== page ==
06_08_2012_weightlifting_149916487_hdI could go on and on, but I think these 5 points drive the message home that sport science has offered insights into movement production, refinement of weightlifting technique, movement specificity, as well as provided interesting notions about mechanical principles for weightlifting. As coaches and as  athletes, everything we do has to be done for a reason. Sport science has offered data on which we can base our hypothesis and find solutions.

Now, to be a good coach does not mean that you should be a scientist either. I am not speaking against personal experience and I am not stating that the only thing you need is scientific knowledge. In fact, I value personal experience and I think it matters just as much as scientific knowledge. Obviously, as a coach you need to be able to communicate that knowledge (you need people skills) and you also need to put in application that knowledge through programming and coaching cues. The point of this rebuttal is to put into perspective the idea that doing everything based on tradition, casual observations and personal experience might prove faulty in the long run or play against you because you left place for randomness to creep in. Just like you need a good ratio between strength and technique in weightlifting, you need a good ratio between scientific knowledge and experience.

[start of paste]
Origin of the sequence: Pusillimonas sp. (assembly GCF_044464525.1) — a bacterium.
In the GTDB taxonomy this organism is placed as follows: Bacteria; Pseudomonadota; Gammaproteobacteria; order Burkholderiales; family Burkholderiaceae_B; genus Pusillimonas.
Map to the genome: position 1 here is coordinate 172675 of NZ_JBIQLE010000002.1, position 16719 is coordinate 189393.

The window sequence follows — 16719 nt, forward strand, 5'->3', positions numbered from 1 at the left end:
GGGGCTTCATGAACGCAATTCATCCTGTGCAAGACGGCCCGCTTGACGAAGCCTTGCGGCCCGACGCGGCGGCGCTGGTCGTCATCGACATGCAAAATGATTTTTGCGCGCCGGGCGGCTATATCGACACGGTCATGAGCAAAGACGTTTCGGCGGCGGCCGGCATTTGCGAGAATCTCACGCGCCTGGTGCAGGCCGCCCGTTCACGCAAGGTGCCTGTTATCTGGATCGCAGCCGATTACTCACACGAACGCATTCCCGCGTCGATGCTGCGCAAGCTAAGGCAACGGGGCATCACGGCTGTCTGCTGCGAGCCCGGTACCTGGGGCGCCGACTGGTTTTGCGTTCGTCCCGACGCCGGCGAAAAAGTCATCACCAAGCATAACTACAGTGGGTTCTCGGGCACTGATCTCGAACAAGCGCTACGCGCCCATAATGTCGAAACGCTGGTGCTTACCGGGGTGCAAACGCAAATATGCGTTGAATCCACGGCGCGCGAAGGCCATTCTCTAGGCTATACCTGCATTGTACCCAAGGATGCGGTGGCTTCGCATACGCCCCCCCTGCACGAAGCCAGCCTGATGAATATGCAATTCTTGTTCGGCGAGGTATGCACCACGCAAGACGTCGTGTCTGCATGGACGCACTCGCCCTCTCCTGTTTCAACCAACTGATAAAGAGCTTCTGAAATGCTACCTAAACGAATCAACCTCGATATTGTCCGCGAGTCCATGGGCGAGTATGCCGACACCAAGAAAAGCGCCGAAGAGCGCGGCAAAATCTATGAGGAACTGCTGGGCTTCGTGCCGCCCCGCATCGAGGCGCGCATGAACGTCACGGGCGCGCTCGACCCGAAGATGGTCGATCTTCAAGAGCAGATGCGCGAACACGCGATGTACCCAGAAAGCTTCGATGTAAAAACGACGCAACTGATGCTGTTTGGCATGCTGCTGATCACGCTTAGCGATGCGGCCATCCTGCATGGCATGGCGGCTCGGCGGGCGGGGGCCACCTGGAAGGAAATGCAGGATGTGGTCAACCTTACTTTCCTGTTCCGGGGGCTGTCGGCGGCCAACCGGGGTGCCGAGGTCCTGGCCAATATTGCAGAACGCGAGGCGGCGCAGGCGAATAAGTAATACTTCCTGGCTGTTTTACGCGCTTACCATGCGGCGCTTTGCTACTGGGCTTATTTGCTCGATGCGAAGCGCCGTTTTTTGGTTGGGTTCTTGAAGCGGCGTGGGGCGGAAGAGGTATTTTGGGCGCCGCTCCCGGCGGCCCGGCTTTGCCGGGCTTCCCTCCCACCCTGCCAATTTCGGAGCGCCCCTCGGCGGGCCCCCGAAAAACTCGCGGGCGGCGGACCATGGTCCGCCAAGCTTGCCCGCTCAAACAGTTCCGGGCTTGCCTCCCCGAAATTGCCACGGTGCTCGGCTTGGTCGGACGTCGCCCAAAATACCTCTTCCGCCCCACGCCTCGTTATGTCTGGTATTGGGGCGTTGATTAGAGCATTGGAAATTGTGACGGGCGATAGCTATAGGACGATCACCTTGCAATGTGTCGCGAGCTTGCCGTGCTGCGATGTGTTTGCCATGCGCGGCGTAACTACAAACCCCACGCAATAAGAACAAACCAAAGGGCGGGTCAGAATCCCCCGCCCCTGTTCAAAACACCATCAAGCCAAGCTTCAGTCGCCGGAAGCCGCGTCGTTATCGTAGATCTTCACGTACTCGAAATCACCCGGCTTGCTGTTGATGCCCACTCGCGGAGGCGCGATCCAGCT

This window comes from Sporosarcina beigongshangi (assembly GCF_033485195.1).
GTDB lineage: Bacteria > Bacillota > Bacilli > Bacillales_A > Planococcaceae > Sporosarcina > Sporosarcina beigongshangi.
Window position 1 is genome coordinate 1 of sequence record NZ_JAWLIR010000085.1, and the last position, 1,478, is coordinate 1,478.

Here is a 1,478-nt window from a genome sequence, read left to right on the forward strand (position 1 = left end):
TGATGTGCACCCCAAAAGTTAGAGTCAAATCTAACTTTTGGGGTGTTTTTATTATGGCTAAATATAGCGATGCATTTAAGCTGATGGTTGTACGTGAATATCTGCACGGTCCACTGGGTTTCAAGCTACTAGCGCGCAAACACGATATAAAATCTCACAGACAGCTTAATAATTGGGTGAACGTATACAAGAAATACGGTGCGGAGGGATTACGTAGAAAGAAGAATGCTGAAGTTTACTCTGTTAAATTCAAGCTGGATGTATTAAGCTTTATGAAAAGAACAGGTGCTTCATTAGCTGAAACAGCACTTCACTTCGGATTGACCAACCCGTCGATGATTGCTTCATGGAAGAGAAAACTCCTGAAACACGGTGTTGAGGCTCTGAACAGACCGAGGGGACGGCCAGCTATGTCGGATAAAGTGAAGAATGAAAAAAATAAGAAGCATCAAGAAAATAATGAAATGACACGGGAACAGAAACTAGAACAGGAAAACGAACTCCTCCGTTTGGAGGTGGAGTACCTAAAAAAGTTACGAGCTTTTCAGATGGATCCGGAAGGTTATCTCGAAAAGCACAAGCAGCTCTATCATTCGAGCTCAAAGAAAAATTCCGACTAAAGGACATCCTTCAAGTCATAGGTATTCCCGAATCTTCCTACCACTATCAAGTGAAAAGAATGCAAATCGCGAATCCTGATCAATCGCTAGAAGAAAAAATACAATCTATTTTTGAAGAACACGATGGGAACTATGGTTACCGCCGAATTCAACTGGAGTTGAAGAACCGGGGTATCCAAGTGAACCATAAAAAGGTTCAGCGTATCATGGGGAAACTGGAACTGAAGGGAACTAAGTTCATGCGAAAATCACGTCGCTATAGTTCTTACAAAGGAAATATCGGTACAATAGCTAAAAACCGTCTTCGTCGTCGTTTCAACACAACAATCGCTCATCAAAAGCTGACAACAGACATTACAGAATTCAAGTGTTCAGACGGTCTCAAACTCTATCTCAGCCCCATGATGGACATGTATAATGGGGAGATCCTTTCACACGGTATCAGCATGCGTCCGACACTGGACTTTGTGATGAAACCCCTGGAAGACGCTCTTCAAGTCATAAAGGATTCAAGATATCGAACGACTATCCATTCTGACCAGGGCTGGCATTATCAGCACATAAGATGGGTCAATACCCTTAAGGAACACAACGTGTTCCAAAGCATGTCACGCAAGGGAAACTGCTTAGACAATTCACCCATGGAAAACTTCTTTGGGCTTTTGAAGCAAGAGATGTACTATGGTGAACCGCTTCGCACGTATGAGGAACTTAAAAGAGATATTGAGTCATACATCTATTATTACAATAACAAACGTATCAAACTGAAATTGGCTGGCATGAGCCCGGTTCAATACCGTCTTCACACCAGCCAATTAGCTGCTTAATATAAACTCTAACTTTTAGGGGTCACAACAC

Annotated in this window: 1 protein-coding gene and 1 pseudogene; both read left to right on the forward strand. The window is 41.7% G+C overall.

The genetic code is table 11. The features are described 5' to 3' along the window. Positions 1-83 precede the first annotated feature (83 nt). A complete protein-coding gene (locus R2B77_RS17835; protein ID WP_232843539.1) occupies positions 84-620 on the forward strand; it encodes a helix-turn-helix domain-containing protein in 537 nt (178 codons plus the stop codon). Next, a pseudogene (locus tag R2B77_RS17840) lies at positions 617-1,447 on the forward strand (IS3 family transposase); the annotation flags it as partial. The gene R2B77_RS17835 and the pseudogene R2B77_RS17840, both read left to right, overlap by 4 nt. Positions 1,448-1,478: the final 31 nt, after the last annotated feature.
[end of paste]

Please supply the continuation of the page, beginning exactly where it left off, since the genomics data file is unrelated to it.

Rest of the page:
8 comments

  • Yout best article yet. All great but this is an article is most necessary. Thank God Roger Bannister didn’t listen to scientists’ who said a sub 4 minute mile would cause your lungs to explode. Or running a sub 10 second 100 meters would cause muscles and tendons to tear.